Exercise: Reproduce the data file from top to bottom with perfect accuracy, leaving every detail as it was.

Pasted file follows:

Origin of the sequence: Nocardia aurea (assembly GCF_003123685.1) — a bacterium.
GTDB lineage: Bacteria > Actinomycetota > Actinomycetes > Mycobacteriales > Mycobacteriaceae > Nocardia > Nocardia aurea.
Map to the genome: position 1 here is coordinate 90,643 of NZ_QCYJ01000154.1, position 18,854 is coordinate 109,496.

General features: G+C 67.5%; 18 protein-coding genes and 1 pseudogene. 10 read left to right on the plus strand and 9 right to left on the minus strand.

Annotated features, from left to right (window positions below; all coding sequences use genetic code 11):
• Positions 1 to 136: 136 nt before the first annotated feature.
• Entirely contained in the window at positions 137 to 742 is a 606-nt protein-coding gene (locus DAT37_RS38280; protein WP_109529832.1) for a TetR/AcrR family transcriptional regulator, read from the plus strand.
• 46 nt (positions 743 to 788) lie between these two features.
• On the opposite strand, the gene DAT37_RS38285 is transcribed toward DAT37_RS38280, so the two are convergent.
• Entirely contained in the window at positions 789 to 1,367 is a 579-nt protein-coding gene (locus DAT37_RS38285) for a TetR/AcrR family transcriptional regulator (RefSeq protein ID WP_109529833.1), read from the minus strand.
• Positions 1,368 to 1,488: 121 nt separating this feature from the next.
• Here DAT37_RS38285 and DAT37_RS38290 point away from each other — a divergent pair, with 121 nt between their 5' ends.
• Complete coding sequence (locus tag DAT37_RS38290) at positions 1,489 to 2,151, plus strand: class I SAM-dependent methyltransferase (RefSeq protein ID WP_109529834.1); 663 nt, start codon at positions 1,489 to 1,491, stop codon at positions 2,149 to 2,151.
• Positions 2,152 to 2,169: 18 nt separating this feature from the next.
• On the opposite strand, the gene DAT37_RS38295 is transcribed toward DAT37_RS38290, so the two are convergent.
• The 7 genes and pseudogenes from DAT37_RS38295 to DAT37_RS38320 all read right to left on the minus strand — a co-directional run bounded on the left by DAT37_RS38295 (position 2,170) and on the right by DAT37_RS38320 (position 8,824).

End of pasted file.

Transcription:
Origin of the sequence: Nocardia aurea (assembly GCF_003123685.1) — a bacterium.
GTDB lineage: Bacteria > Actinomycetota > Actinomycetes > Mycobacteriales > Mycobacteriaceae > Nocardia > Nocardia aurea.
Map to the genome: position 1 here is coordinate 90,643 of NZ_QCYJ01000154.1, position 18,854 is coordinate 109,496.

General features: G+C 67.5%; 18 protein-coding genes and 1 pseudogene. 10 read left to right on the plus strand and 9 right to left on the minus strand.

Annotated features, from left to right (window positions below; all coding sequences use genetic code 11):
• Positions 1 to 136: 136 nt before the first annotated feature.
• Entirely contained in the window at positions 137 to 742 is a 606-nt protein-coding gene (locus DAT37_RS38280; protein WP_109529832.1) for a TetR/AcrR family transcriptional regulator, read from the plus strand.
• 46 nt (positions 743 to 788) lie between these two features.
• On the opposite strand, the gene DAT37_RS38285 is transcribed toward DAT37_RS38280, so the two are convergent.
• Entirely contained in the window at positions 789 to 1,367 is a 579-nt protein-coding gene (locus DAT37_RS38285) for a TetR/AcrR family transcriptional regulator (RefSeq protein ID WP_109529833.1), read from the minus strand.
• Positions 1,368 to 1,488: 121 nt separating this feature from the next.
• Here DAT37_RS38285 and DAT37_RS38290 point away from each other — a divergent pair, with 121 nt between their 5' ends.
• Complete coding sequence (locus tag DAT37_RS38290) at positions 1,489 to 2,151, plus strand: class I SAM-dependent methyltransferase (RefSeq protein ID WP_109529834.1); 663 nt, start codon at positions 1,489 to 1,491, stop codon at positions 2,149 to 2,151.
• Positions 2,152 to 2,169: 18 nt separating this feature from the next.
• On the opposite strand, the gene DAT37_RS38295 is transcribed toward DAT37_RS38290, so the two are convergent.
• The 7 genes and pseudogenes from DAT37_RS38295 to DAT37_RS38320 all read right to left on the minus strand — a co-directional run bounded on the left by DAT37_RS38295 (position 2,170) and on the right by DAT37_RS38320 (position 8,824).